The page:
Printing Using PETG Filament

I am having trouble printing PETG filament it is leaving the prints a lot of separation in the layers I have used heats from 230c to 250C bed temp from 50C to 80C some drooly or stringing but mostly one layer
not sticking to the next layer… I am new at 3d Prinnting Have had good results with PLA I thought I should go to PETG for more flexibility I am Not sure now.

is it possible it’s wet? maybe try drying your filament in an oven for a couple of hours and try again? Also maybe your cooling fan is cooling it too much try running without it?

Thanks for the tips I will try all the suggestions next print

I have never had an issue with Petg. I’ll share my settings that may or not help. I have a direct drive printer keep that in mind.

230ºC-240ºC first layer nozzle temps the others are 240ºC-250ºC Bed first layers 85ºC remainder 85-90ºC

I use 0.8 mm retraction.

Remember retraction will be very different for a bowden tube machine.

I also print in an enclosure. The room temps don’t effect it too much. amaz3d, 3dpc,, great hobbies, solutech, and esun. I have used in the last 5 months with no real issues. I have never bothered to dry the filament and some has been left out for weeks at a time.

Personally I think the enclosure it the big key. You could try just putting a bag over the printer (keep an eye on it during the print) it might make a difference.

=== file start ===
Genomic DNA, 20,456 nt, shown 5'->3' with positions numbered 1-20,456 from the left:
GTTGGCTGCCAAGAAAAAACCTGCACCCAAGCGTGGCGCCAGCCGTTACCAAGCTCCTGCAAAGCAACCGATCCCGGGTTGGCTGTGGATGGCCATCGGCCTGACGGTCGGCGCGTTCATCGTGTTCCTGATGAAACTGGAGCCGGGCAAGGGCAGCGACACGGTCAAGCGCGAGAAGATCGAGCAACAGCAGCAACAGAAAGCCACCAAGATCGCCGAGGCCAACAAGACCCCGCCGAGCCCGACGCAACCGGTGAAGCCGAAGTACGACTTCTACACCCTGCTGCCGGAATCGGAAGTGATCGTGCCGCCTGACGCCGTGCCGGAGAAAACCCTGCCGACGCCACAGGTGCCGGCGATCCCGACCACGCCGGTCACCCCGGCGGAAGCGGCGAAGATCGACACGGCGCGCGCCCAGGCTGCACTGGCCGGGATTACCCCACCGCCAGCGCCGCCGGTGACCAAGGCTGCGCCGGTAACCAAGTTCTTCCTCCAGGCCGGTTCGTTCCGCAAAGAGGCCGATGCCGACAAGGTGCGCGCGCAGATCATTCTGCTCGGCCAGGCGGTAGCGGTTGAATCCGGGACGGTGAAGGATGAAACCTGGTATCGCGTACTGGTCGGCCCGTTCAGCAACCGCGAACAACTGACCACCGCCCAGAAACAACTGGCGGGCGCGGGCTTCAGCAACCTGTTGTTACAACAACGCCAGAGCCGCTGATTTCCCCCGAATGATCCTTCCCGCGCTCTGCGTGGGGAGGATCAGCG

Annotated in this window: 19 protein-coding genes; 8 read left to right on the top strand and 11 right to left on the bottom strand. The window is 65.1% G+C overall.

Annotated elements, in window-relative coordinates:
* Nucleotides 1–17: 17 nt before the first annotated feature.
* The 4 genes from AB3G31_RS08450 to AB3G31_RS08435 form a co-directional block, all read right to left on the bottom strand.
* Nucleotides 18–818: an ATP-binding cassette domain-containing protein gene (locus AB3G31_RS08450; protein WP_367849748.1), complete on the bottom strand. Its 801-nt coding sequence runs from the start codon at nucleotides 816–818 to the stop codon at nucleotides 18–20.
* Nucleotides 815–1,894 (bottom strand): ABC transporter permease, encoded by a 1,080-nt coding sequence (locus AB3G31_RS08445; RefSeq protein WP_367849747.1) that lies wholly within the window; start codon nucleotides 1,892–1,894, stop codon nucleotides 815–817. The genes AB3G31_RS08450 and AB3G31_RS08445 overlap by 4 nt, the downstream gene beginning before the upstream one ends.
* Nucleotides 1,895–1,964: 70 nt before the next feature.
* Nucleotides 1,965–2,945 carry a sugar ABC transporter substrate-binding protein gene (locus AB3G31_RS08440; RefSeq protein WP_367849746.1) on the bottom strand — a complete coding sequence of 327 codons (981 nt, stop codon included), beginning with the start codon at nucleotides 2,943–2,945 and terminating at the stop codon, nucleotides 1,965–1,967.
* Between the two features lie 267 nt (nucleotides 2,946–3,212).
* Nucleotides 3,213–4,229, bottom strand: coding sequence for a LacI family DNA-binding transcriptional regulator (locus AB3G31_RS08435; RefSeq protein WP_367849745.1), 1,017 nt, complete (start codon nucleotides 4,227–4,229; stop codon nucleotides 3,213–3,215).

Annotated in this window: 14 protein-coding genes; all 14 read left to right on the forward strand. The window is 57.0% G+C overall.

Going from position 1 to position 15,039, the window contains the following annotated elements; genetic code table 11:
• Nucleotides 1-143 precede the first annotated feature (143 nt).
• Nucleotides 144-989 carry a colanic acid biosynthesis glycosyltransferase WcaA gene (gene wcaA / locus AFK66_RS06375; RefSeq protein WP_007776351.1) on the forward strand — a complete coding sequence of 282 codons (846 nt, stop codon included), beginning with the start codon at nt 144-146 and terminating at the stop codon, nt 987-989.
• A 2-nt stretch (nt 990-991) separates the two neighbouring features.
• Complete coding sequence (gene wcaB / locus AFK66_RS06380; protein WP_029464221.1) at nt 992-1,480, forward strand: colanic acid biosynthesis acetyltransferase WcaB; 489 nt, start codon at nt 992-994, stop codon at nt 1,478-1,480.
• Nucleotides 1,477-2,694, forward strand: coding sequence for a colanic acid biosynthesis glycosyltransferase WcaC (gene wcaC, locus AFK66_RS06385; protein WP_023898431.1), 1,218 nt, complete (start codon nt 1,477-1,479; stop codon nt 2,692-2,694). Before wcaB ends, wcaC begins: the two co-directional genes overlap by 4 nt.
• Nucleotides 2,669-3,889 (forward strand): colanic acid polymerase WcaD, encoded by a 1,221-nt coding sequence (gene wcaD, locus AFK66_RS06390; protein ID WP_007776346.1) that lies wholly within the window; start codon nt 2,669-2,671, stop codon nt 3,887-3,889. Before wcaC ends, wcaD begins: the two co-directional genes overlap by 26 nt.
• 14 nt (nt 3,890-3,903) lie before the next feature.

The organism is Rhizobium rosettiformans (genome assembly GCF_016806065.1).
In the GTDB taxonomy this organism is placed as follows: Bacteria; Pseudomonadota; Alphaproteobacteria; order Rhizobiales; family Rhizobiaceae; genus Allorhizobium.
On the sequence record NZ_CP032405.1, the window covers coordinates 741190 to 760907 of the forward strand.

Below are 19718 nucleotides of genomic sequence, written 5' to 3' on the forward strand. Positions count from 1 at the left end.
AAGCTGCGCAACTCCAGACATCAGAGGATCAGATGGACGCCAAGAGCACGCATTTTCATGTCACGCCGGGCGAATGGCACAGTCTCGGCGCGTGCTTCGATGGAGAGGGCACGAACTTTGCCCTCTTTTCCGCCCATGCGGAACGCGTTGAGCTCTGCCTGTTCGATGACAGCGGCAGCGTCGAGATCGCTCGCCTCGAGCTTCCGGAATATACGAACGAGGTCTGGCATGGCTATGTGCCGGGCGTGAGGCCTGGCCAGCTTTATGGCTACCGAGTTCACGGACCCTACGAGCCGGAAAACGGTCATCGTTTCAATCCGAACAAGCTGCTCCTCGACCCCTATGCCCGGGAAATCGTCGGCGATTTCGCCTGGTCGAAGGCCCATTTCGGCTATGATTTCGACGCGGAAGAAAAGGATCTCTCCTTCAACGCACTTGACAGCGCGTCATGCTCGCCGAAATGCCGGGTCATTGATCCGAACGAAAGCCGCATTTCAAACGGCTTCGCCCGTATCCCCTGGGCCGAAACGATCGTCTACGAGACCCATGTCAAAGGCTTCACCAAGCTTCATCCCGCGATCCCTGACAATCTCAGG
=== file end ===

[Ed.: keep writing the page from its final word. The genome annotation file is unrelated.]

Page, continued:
When I print PETG, I print on a glass bed using glue stick.
Nozzle 230, bed 70 and cooling fan on at layer 3 and only at 30%.

If the layers aren’t sticking well, my guess is that you’re under-extruding.
Try calibrating your esteps.
When I started using PETG on the Ender 5, the factory value (93) was far too low.
The prints were weak and streaky.
It varies from spool to spool but my latest PETG print, for example, used esteps= 102.
There are lots of videos on youtube showing how to calibrate esteps, but
here’s the procedure I use:

1: Use a ruler and a marker to put a mark on the filament about 120mm “upstream” from the extruder.
2: Measure the distance from the mark to the extruder as accurately as you can, and make a note of it.
3: Extrude 100 mm of filament. (make sure your nozzle is clear of obstacles, so you don’t wind up with a big blob of plastic)
4: Measure the distance from the mark to the extruder, and subtract this from the distance you measured in step 2. This is the amount it actually extruded when asked for 100mm. Call it A
5: You should be able to find the esteps value that your printer is using in its menu system. Lat’s call it E0.
6: Calculate E1, your new esteps value, as E0*100/A.

For example, wth my Ender 5 set to the default of 93, I measured 120.1mm to the mark before I started, and 29.0 after the extrusion.
It extruded (120.1-29.0=)91.1mm of filament, so the target esteps value is (93*100/91.1=)102.08.

I actually set it to 102.00, to avoid overextruding.

Just cut/paste the following into a file called something like ext100PETG.gcode and print the file to do the extrusion.

M104 S240
M109 S240
G92 E0
G1 E100 F100